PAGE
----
August 2017, arsenal cinema

Robby Müller – Master of Light

PARIS, TEXAS, 1984

Dutchman Robby Müller (*1940) is regarded as one of the most significant European cinematographers of the second half of the 20th century. On the occasion of the "Robby Müller – Master of Light" exhibition at the Filmhaus, the Deutsche Kinemathek – Museum for Film and Television is screening a selection of six films from Müller’s oeuvre from August 4-17. The series was originally conceived by the Dutch film museum EYE and places a special focus on Müller's collaborations with directors Hans W. Geißendörfer, Wim Wenders, Jim Jarmusch, and Lars von Trier. Robby Müller has received numerous awards for his camerawork and played a decisive role in the success of a whole generation of German independent auteurs from the 70s onwards, before he mainly started working in the USA towards the end of the century. The most important aspects of Robby Müller's visual compositions are his preference for natural light, his moving camera, and the dramatic color schemes he adapts to the respective subject of the film.

DER AMERIKANISCHE FREUND (The American Friend, Wim Wenders, West Germany/France 1977, 4.8., with an introduction by Nils Warnecke) Wenders’ adaptation of Patricia Highsmith's “Ripley's Game” is set in Hamburg and Paris. As Tom Ripley, Dennis Hopper finds a contract killer at once guileless and overwhelmed in the form of Jonathan Zimmermann, played by Bruno Ganz. Robby Müller's brilliant camerawork and cleverly devised color schemes make a significant contribution to Wenders’ congenial film version of the material.

DEAD MAN (Jim Jarmusch, USA/Japan/Germany 1995, 5.8., with an introduction by Georg Simbeni) Jarmusch’s Western revolves around an accountant named William Blake played by Johnny Depp and was shot by Robby Müller in seductively beautiful black and white compositions. The viewer is drawn in to the Kafkaesque occurrences that emerge from the strange, random events of Blake’s life in hypnotic fashion.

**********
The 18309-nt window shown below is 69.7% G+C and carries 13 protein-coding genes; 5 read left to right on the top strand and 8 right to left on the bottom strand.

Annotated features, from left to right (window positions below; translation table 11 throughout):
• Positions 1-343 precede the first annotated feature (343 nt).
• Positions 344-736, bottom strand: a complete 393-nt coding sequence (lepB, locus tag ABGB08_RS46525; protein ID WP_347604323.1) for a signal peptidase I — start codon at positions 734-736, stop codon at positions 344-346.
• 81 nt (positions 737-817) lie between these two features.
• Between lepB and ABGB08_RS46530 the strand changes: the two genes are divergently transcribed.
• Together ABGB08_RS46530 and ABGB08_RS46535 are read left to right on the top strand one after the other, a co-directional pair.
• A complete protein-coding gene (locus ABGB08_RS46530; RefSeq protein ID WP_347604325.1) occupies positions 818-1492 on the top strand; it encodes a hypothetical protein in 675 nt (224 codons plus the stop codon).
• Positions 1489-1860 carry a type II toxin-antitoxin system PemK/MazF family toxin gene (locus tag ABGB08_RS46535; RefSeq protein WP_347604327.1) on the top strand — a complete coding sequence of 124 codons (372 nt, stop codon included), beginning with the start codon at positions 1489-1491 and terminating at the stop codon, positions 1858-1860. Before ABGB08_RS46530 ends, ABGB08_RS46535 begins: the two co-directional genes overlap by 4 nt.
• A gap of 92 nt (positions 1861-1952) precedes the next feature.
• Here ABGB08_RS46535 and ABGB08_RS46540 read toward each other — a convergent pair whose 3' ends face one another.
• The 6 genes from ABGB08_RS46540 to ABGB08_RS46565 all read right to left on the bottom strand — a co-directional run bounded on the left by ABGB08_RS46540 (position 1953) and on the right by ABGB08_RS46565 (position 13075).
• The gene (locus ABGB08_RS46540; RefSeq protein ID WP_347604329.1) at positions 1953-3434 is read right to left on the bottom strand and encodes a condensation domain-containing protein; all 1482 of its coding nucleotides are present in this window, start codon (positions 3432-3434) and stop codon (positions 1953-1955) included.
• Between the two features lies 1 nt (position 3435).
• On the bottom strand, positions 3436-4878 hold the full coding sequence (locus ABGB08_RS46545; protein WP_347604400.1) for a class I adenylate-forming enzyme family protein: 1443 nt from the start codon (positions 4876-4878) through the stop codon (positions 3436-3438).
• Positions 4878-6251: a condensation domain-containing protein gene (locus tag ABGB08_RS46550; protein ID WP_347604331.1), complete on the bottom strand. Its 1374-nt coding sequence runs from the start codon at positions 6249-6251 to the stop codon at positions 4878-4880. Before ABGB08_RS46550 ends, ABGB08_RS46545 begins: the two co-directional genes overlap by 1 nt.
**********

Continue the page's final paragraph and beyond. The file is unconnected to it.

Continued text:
PARIS, TEXAS (Wim Wenders, France/West Germany 1984, 8.8., with an introduction by Maximilian Weinberg) Müller once again understands how to successfully put his own art at the service of the director with whom he’s worked with most frequently. Harry Dean Stanton plays Travis, whose love for Jane (Nastassja Kinski) turns into obsession and ultimately robs him of his voice. The wide shots in striking colors beneath the endless Texas skies speak all the more eloquently as a result.

DIE GLÄSERNE ZELLE (Hans W. Geißendörfer, West Germany 1978, 11.8., with an introduction by Gerlinde Waz) Architect Phillip Braun (Helmut Griem) returns to his family after serving a five-year prison term. He has innocently done time for a crime someone else committed, but his wife and son have grown distant in the meantime nonetheless, pushing him into a spiral of melancholy and dependence. Once again based on a story by Patricia Highsmith, the film is crafted by Geißendörfer and Müller in dense images to form the psychological study of a desperate man that is akin to a chamber drama.

BARFLY (Barbet Schroeder, USA 1987, 15.8., with an introduction by Peter Mänz) With a script by Charles Bukowski, the film stars Mickey Rourke as drunken poet Henry, who enters into a relationship with the equally alcoholic Wanda (Faye Dunaway), leading to a series of ever greater clashes between the two of them. Müller creates a portrait of an America of the failed in fascinating pastel colors of a beautiful range of tones.

BREAKING THE WAVES (Lars von Trier, Denmark/Sweden/France/The Netherlands/Norway/Iceland 1996, 17.8., within an introduction by Kristina Jaspers) Von Trier's monumental work about an oil rig worker (Stellan Skarsgård) paralyzed by an accident who then demands his devout girlfriend (Emily Watson) sleep with other man receives its breathless dynamism by the intense use of a handheld camera. (nw)

August '17